A Florida-based national education innovation hub’s analysis of approaches taken by public and private education programs throughout the state during COVID-19 reveals that open communication has played a critical role in the success and well-being of students, families and educators.
Several key themes emerged from the University of Florida Lastinger Center for Learning’s survey of more than 4,000 parents, teachers and school leaders in a project made possible with funding from the Bill & Melinda Gates Foundation.
Among the findings:
Most educators expressed an understanding of the significance of communication throughout the pandemic. Sixty percent of respondents said they communicated with their students and families once a day or more throughout distance learning, using multiple channels including online videos, apps, phone calls, emails and text messages. Social media, including Facebook and Twitter, helped them cultivate more family involvement and increased teachers’ understanding of unique student needs.
Educators reported that regular check-ins with each other provided their schools as well as district-level staff with valuable, real-time information to inform higher-level decision-making. More frequent communication among educators also facilitated idea exchange, collaboration, and sharing of best practices to overcome challenges and better support students and families.
Additionally, educators reported that connecting with certain student populations during distance learning, including those with exceptionalities, younger students, and English Language Learners, prompted many schools and districts to innovate. (See here and here.) A private school participating in a state scholarship program administered by Step Up For Students, which hosts this blog, hired Spanish translators to ensure it was effectively communicating with its large English Language Learner population.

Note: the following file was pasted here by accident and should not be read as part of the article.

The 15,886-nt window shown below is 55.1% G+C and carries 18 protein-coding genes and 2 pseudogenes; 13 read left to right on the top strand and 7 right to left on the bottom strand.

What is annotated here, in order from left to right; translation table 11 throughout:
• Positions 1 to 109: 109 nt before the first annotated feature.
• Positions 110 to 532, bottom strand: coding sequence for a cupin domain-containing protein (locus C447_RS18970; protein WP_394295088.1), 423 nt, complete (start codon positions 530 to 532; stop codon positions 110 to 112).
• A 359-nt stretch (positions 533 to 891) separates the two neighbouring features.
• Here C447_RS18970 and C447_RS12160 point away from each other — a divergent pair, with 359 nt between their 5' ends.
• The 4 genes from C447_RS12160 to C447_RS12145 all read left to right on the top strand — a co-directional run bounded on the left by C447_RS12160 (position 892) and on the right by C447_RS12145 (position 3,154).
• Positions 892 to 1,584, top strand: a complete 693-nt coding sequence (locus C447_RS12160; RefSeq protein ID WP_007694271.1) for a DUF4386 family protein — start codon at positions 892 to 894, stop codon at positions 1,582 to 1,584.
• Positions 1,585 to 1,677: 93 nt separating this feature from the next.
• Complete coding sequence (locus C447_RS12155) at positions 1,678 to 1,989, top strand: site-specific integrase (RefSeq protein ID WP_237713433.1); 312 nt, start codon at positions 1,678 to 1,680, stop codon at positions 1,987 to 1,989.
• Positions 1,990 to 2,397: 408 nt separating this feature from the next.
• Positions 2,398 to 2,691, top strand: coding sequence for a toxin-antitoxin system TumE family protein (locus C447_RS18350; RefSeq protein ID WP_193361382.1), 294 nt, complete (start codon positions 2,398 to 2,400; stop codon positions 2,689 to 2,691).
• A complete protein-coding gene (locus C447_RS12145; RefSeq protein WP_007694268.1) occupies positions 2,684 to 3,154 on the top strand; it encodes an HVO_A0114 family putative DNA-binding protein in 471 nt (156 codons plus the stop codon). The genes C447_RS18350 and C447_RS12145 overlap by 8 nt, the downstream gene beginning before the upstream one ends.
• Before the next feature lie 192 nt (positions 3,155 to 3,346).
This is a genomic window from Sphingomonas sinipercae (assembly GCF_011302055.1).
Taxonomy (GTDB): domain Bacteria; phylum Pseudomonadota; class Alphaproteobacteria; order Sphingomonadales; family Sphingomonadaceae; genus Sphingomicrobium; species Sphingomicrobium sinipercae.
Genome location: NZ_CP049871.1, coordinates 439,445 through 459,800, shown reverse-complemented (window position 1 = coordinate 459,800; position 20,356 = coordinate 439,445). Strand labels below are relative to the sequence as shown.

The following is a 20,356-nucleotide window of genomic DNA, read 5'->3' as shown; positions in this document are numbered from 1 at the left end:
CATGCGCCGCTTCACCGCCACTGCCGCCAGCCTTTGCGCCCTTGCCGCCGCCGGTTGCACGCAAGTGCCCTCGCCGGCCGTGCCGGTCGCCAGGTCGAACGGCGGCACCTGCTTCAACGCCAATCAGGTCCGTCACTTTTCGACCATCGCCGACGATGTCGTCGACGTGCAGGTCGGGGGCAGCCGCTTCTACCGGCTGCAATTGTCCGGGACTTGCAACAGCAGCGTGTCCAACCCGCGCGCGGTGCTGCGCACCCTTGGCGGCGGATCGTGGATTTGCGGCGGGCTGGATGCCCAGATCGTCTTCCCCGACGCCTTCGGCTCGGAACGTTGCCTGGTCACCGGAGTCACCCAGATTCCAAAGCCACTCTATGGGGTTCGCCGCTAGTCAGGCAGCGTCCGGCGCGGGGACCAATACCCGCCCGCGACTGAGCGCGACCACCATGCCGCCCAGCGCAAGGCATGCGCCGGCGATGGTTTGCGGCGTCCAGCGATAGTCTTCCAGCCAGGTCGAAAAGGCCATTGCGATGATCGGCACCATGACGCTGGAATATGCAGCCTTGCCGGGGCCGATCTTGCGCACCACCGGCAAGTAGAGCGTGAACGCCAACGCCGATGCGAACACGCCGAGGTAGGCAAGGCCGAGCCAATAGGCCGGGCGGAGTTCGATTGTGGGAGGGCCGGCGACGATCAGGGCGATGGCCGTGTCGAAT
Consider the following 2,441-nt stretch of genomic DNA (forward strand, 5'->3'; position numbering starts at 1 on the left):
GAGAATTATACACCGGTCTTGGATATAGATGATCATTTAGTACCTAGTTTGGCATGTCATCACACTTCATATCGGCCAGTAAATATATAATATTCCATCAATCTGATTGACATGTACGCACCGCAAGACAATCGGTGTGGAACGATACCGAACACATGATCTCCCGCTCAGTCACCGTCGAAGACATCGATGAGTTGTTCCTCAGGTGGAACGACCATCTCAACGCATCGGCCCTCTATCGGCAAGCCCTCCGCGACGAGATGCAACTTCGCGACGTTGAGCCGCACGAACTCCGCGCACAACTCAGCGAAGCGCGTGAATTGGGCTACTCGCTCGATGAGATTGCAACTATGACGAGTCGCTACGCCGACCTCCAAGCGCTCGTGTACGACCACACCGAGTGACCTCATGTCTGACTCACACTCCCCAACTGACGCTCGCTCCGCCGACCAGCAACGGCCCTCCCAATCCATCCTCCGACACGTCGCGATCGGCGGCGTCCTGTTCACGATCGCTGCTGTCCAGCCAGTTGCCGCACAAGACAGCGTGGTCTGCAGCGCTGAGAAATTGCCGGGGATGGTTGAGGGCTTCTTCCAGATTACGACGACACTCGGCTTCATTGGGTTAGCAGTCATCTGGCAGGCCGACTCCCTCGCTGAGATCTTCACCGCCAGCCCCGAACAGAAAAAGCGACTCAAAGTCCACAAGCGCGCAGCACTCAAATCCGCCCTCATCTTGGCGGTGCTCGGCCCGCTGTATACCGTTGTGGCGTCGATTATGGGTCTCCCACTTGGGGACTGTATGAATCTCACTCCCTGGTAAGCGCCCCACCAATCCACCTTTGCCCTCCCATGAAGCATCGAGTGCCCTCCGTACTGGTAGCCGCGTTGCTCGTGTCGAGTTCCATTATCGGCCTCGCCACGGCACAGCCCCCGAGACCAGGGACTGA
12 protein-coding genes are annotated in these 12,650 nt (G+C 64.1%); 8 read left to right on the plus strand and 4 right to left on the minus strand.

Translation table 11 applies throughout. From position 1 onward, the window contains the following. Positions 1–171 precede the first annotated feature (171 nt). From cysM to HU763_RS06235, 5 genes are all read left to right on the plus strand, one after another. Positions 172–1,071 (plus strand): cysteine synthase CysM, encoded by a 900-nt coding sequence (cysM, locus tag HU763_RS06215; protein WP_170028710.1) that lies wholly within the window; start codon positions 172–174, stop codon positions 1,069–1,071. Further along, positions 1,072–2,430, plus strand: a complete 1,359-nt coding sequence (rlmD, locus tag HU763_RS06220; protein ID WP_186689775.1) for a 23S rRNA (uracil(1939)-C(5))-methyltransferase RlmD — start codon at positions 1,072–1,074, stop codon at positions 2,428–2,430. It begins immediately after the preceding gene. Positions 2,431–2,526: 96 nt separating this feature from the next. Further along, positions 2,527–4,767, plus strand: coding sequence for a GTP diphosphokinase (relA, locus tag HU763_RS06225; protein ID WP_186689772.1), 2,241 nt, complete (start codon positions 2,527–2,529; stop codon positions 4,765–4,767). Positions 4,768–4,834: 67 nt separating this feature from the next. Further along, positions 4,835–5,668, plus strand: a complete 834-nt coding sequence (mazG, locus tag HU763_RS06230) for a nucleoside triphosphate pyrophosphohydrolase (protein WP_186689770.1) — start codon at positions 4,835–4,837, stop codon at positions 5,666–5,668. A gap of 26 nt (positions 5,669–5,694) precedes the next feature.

And finally, the survey showed a streamlined, multi-level communication approach is effective and efficient for the entire school community to foster a successful teaching and learning environment. Use of a central hub that offers access to teachers, administrators and district staff as well as a student information system or centralized platform for all teachers proved beneficial strategies for educators as well as families, particularly those whose students had multiple teachers.
In addition to its study on communication practices, which can be seen in its entirety here, the Lastinger Center released two additional briefs related to education and COVID-19. Trauma-Informed Care: A Critical Component in Successfully Resuming School can be viewed here; and Best Practices in Preparing Educators and Families for Distance Learning can be viewed here.